The Russian detention of Ukrainian naval vessels and sailors from the Black Sea, when they were allegedly illegally trying to cross the Kerch straits (Review, 11/18), continued to dominate interactions with Europe. Russia resisted strong European pressure to release the vessels and soldiers, insisting that an investigation is underway to establish whether the Ukrainian vessels had deliberately violated the terms of the Russia-Ukraine agreement on the passage through the Kerch straits (as the Russians claim the ships’ logs indicate).

There were probably a number of motivations behind this intransigence. First, the desire to show Ukraine (and the world) that Russian patience with Ukrainian provocations has run out. The Russians have a litany of complaints about recent Ukrainian actions, including acts of violence against its Russian-speaking population and non-compliance with local ceasefire agreements in eastern Ukraine, brokered by the OSCE monitoring mission. Second, as hinted in comments of the Russian leadership, the intention may be to negotiate an exchange for a number of Russians in Ukrainian custody on various charges. Third, the Russians want to deny Ukrainian President Poroshenko a propaganda victory that may boost his re-election prospects in the forthcoming Ukrainian presidential elections. Finally, it may be a signal to the US, which the Russians have been accusing of progressively increasing its military presence in the Black Sea and encouraging Ukrainian “provocations” to justify this increased presence.

In the background of the Kerch Strait standoff, it was no surprise that the European Council decided to extend EU sanctions against Russia (a range of them, starting from the 2014 Russian “annexation” of Crimea) by another six months from January 2019. This extension provoked little reaction in Russia or Europe, since it would have happened even without the Kerch incident and, moreover, businesses in Europe and Russia have adjusted to the sanctions regime, finding ways round it to promote their interests. As covered in earlier Reviews, trade and investment exchanges between Russia and major European countries have been growing steadily in the past two years, with annual trade increase percentage in double digits in many cases.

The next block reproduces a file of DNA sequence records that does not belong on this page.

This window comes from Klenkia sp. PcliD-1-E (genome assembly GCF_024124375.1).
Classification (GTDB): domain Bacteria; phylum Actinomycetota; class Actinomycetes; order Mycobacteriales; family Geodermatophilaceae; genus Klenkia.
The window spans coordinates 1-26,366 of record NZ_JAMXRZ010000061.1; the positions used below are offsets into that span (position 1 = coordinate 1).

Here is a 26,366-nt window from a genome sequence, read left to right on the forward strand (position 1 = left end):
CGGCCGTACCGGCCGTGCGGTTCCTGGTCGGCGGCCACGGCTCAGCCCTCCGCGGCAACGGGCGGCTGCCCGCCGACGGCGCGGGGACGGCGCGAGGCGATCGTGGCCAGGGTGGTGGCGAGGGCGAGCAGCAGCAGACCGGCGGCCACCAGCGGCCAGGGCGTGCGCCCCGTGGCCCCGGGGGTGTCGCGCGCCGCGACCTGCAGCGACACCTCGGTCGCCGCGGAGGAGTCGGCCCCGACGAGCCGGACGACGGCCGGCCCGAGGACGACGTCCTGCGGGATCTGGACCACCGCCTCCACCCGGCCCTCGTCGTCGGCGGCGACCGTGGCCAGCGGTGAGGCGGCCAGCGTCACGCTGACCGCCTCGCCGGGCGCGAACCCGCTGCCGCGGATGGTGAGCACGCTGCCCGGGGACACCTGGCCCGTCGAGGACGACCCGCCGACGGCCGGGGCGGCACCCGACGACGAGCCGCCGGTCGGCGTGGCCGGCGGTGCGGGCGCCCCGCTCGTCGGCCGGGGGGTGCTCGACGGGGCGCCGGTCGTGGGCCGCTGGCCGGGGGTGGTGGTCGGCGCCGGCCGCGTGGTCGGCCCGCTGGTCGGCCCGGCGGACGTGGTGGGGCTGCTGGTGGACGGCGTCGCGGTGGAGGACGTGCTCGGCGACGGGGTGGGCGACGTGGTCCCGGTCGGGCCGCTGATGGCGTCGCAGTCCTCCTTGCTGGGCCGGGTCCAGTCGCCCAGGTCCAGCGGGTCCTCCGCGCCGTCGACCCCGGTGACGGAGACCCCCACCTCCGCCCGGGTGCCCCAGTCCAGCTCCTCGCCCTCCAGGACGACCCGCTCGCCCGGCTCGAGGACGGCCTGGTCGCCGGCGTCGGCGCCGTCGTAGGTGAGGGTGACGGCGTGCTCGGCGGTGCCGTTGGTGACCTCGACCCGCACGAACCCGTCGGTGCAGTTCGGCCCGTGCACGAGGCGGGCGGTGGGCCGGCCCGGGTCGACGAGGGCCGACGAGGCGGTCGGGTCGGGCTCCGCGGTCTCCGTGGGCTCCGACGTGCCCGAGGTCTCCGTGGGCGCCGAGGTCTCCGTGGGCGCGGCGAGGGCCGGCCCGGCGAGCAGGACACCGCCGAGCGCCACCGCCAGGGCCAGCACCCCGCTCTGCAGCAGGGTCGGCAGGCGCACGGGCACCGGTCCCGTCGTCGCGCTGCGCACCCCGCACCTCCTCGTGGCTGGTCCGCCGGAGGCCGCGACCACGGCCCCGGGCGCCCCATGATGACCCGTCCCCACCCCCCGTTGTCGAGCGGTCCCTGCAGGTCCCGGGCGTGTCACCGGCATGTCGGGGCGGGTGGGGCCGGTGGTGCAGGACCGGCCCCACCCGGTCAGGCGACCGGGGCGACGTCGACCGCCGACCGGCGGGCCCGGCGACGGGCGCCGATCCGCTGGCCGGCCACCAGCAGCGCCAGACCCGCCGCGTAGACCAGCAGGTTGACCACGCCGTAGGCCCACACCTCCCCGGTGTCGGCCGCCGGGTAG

The Russian government was far more incensed by a resolution of the European Parliament calling for the cancellation of the Russia-Germany undersea Baltic Sea gas pipeline, in the interests of European energy security. The MFA spokeswoman described the resolution as “madness, provoked by the US”. The other unwelcome development for Russia was a strong NATO statement endorsing the US decision on withdrawal from the Intermediate Nuclear Forces (INF) Treaty, supporting the US stand that it was in full compliance with the Treaty and putting the onus of saving the treaty on Russia, by returning to full compliance. It may be recalled that when President Trump first announced his decision to withdraw from INF, there had been both negative and positive reactions from EU countries (Review, 10/18). The NATO statement reflects US success in marshalling the support of the “pro-US” European NATO members to carry the resolution.   

 

December 30, 2018

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About the Author

Born in 1955, Ambassador Raghavan holds a B.Sc. (Honours) degree in Physics and a B.E. in Electronics & Communications Engineering. He joined the Indian Foreign Service in 1979. From 1979 to 2000, he had diplomatic assignments in USSR, Poland, United Kingdom, Vietnam and South Africa, interspersed with assignments in the Ministry of External Affairs (MEA) in New Delhi. From 2000 to 2004, he was Joint Secretary in the Indian Prime Minister's Office dealing with Foreign Affairs, Nuclear Energy, Space, Defence and National Security. Thereafter, he was Ambassador of India to Czech Republic (2004 - 2007) and to Ireland (2007 - 2011).

He was Chief Coordinator of the BRICS Summit in New Delhi (March 2012) and Special Envoy of the Government of India to Sudan and South Sudan (2012-13). Ambassador Raghavan conceptualized and piloted the creation of the Development Partnership Administration (DPA) in MEA, which implements and monitors India’s economic partnership programs in developing countries, with an annual budget of $1-1.5 billion. He headed DPA in 2012-13. From March 2013 to January 2014, he oversaw the functioning of the Administration, Security, Information Technology and other related Divisions of MEA. Since October 2013, he was also Secretary [Economic Relations] in MEA, steering India’s bilateral and multilateral external economic engagement. Ambassador Raghavan retired from the Indian Foreign Service in January 2016, after serving from 2014 as Ambassador of India to Russia. Since September 2016, he is Convenor of the National Security Advisory Board of the Government of India.

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